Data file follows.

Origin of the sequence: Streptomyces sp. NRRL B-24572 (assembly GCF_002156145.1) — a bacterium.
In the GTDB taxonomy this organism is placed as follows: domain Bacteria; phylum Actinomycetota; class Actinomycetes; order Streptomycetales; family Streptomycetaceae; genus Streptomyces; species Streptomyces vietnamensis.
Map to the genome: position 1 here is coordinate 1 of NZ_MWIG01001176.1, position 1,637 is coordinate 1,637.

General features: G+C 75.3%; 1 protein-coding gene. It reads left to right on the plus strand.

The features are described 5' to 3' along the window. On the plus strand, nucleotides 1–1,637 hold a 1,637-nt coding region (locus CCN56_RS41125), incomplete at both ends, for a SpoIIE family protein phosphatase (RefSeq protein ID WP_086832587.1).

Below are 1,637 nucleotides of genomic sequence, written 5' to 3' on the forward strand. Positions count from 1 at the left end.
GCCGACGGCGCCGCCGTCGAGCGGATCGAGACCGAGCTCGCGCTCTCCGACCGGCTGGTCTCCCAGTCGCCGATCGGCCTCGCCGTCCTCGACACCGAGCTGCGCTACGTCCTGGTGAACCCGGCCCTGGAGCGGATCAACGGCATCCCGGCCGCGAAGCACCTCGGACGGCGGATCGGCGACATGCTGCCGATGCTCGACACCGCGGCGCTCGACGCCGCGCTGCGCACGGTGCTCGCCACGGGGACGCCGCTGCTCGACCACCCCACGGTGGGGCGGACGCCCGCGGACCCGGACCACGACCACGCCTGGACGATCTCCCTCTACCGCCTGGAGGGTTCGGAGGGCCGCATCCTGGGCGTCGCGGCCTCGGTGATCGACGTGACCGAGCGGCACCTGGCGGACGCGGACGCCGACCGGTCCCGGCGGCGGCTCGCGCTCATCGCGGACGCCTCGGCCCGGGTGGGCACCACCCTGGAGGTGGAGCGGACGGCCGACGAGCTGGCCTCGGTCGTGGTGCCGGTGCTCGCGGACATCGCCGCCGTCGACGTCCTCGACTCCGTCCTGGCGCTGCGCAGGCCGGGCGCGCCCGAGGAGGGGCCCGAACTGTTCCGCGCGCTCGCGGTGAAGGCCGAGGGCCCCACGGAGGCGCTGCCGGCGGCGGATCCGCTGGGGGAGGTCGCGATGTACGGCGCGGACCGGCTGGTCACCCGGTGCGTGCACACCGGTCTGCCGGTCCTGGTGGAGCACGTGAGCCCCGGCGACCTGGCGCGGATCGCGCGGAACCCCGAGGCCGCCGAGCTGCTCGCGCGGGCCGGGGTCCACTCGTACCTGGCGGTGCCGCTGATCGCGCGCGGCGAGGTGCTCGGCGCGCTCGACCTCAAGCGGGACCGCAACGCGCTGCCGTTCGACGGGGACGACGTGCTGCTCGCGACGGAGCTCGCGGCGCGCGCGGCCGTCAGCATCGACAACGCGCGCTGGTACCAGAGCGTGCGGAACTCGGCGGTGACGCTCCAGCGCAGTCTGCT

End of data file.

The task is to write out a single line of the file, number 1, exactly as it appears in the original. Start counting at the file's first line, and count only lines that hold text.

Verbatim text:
Origin of the sequence: Streptomyces sp. NRRL B-24572 (assembly GCF_002156145.1) — a bacterium.